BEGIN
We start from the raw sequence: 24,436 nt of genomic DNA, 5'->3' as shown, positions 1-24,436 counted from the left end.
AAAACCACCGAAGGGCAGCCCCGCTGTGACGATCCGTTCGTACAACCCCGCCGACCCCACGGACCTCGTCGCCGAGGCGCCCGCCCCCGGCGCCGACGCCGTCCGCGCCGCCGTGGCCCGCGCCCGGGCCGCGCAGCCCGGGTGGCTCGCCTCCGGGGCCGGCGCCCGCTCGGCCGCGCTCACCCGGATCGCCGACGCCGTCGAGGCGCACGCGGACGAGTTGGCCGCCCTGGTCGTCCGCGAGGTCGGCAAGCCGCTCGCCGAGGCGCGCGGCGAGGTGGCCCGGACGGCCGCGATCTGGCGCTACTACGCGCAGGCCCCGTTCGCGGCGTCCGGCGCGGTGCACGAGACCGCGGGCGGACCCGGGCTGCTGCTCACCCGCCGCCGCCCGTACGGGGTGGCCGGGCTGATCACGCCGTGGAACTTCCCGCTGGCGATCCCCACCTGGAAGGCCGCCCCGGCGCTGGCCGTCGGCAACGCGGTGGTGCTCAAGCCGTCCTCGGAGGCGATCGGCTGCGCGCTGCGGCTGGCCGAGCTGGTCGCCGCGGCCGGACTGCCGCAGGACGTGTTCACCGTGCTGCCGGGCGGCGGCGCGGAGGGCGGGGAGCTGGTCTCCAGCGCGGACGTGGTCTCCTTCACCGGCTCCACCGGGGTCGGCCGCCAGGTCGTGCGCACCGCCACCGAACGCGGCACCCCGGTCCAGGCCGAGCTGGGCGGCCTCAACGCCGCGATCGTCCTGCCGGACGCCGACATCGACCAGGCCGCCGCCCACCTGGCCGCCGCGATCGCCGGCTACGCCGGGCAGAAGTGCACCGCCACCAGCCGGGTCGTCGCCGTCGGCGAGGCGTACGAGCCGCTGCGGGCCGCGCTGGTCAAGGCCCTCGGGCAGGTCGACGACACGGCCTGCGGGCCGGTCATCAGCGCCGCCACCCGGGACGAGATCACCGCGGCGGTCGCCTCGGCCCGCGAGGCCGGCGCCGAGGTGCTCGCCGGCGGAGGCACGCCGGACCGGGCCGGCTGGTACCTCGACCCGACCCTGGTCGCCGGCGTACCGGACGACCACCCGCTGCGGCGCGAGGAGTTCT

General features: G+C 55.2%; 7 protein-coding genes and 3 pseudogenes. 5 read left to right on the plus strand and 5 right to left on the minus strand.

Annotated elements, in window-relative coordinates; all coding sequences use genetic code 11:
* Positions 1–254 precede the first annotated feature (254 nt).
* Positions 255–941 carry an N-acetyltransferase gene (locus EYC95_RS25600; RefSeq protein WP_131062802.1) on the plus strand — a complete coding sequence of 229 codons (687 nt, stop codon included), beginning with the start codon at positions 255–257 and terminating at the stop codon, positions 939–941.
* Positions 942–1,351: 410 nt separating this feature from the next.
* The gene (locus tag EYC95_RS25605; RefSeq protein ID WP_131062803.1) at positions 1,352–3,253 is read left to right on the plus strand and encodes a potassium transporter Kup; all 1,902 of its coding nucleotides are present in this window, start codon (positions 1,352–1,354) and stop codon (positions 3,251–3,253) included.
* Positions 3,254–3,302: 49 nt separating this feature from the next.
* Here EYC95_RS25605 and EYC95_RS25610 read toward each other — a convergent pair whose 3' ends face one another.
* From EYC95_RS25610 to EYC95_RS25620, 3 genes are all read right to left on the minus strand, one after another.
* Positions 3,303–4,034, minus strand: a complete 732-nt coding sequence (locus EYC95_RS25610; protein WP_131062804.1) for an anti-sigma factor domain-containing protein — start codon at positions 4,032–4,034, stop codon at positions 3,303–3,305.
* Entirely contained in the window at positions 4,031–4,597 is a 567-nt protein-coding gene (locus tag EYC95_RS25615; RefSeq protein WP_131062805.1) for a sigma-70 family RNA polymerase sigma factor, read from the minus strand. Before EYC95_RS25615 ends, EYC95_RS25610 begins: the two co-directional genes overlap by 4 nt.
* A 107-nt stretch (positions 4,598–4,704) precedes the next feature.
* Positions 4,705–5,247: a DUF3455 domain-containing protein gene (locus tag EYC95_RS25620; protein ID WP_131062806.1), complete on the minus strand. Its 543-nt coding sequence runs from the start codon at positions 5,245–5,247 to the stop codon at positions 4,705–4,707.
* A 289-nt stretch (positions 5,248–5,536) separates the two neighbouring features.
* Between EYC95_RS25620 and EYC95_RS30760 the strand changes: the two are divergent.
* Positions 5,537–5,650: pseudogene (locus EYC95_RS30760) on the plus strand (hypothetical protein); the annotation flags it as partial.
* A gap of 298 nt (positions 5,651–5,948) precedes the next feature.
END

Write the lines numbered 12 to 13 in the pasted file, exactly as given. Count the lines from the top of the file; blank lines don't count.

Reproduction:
* Positions 3,303–4,034, minus strand: a complete 732-nt coding sequence (locus EYC95_RS25610; protein WP_131062804.1) for an anti-sigma factor domain-containing protein — start codon at positions 4,032–4,034, stop codon at positions 3,303–3,305.
* Entirely contained in the window at positions 4,031–4,597 is a 567-nt protein-coding gene (locus tag EYC95_RS25615; RefSeq protein WP_131062805.1) for a sigma-70 family RNA polymerase sigma factor, read from the minus strand. Before EYC95_RS25615 ends, EYC95_RS25610 begins: the two co-directional genes overlap by 4 nt.